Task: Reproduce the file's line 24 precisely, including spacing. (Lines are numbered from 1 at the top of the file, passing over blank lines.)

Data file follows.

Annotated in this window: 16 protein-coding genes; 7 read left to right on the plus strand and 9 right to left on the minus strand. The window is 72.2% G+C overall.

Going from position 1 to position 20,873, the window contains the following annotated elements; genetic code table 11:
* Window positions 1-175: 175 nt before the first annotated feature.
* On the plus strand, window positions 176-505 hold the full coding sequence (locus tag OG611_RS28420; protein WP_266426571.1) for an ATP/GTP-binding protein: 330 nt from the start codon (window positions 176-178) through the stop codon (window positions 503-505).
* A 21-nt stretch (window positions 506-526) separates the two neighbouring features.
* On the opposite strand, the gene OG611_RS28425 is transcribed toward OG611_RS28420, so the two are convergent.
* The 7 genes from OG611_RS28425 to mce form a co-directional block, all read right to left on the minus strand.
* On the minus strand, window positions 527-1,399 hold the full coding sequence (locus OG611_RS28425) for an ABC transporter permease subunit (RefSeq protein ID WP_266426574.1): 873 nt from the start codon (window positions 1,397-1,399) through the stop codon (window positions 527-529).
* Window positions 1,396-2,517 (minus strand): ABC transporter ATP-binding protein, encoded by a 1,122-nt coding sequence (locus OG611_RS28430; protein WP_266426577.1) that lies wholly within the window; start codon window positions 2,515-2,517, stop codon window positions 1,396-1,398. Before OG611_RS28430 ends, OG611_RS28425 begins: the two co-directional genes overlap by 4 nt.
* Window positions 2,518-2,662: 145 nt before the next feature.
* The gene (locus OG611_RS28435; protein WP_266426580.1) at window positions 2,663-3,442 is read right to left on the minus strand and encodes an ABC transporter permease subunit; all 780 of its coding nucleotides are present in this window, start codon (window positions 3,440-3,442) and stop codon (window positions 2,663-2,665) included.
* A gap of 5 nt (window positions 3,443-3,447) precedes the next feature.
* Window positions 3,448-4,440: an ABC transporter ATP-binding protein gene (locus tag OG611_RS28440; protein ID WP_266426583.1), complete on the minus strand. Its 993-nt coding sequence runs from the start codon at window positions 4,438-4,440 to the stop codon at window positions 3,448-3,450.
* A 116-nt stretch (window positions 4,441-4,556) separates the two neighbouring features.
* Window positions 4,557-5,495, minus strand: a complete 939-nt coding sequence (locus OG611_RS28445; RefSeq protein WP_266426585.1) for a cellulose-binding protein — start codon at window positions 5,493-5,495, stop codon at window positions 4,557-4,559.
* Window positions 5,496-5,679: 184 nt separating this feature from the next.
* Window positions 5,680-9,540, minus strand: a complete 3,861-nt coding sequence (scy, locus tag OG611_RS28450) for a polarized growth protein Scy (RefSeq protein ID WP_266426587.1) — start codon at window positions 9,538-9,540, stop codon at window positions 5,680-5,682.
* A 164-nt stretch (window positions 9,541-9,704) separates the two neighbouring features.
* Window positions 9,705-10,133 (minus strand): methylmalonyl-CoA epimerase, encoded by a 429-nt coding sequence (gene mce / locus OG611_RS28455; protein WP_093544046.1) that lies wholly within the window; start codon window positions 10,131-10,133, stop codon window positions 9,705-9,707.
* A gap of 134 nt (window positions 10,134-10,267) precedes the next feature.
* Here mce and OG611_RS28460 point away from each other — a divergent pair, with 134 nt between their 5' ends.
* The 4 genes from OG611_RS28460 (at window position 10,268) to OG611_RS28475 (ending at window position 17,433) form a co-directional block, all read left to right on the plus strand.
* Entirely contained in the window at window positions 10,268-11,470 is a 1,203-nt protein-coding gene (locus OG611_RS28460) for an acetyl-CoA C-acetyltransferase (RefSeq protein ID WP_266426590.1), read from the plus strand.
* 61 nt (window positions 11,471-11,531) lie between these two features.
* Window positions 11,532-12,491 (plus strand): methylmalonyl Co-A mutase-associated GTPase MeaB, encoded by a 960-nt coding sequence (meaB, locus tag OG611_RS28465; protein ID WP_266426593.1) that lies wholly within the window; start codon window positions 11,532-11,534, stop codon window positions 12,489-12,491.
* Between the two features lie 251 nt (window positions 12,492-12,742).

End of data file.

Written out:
* 61 nt (window positions 11,471-11,531) lie between these two features.